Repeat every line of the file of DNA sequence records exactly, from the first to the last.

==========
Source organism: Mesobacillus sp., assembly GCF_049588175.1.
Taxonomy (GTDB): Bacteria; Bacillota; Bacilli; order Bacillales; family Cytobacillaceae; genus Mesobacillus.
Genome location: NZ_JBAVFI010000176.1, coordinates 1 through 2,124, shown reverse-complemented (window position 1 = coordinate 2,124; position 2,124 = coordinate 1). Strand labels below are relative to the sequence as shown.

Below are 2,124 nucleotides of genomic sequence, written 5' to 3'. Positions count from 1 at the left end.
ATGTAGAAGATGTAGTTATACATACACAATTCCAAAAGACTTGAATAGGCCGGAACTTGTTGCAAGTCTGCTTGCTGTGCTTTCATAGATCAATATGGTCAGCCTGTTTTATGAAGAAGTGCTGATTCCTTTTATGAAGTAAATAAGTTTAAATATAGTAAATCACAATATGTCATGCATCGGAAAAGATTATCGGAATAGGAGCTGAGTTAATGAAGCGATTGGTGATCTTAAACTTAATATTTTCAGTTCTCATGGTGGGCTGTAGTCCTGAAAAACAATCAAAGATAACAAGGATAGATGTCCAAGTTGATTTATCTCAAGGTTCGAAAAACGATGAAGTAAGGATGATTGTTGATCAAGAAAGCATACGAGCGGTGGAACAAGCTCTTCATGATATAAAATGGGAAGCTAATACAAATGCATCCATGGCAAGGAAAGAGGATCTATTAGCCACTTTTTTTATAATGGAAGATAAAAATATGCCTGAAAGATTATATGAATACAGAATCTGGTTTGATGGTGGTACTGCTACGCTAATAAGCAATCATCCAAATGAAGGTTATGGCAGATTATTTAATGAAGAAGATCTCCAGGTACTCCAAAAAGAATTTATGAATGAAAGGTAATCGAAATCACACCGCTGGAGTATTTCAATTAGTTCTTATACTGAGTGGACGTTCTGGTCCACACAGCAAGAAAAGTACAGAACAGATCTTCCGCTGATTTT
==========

Source organism: Mesobacillus sp., assembly GCF_049588175.1.
Taxonomy (GTDB): Bacteria; Bacillota; Bacilli; order Bacillales; family Cytobacillaceae; genus Mesobacillus.
Genome location: NZ_JBAVFI010000176.1, coordinates 1 through 2,124, shown reverse-complemented (window position 1 = coordinate 2,124; position 2,124 = coordinate 1). Strand labels below are relative to the sequence as shown.

Below are 2,124 nucleotides of genomic sequence, written 5' to 3'. Positions count from 1 at the left end.
ATGTAGAAGATGTAGTTATACATACACAATTCCAAAAGACTTGAATAGGCCGGAACTTGTTGCAAGTCTGCTTGCTGTGCTTTCATAGATCAATATGGTCAGCCTGTTTTATGAAGAAGTGCTGATTCCTTTTATGAAGTAAATAAGTTTAAATATAGTAAATCACAATATGTCATGCATCGGAAAAGATTATCGGAATAGGAGCTGAGTTAATGAAGCGATTGGTGATCTTAAACTTAATATTTTCAGTTCTCATGGTGGGCTGTAGTCCTGAAAAACAATCAAAGATAACAAGGATAGATGTCCAAGTTGATTTATCTCAAGGTTCGAAAAACGATGAAGTAAGGATGATTGTTGATCAAGAAAGCATACGAGCGGTGGAACAAGCTCTTCATGATATAAAATGGGAAGCTAATACAAATGCATCCATGGCAAGGAAAGAGGATCTATTAGCCACTTTTTTTATAATGGAAGATAAAAATATGCCTGAAAGATTATATGAATACAGAATCTGGTTTGATGGTGGTACTGCTACGCTAATAAGCAATCATCCAAATGAAGGTTATGGCAGATTATTTAATGAAGAAGATCTCCAGGTACTCCAAAAAGAATTTATGAATGAAAGGTAATCGAAATCACACCGCTGGAGTATTTCAATTAGTTCTTATACTGAGTGGACGTTCTGGTCCACACAGCAAGAAAAGTACAGAACAGATCTTCCGCTGATTTT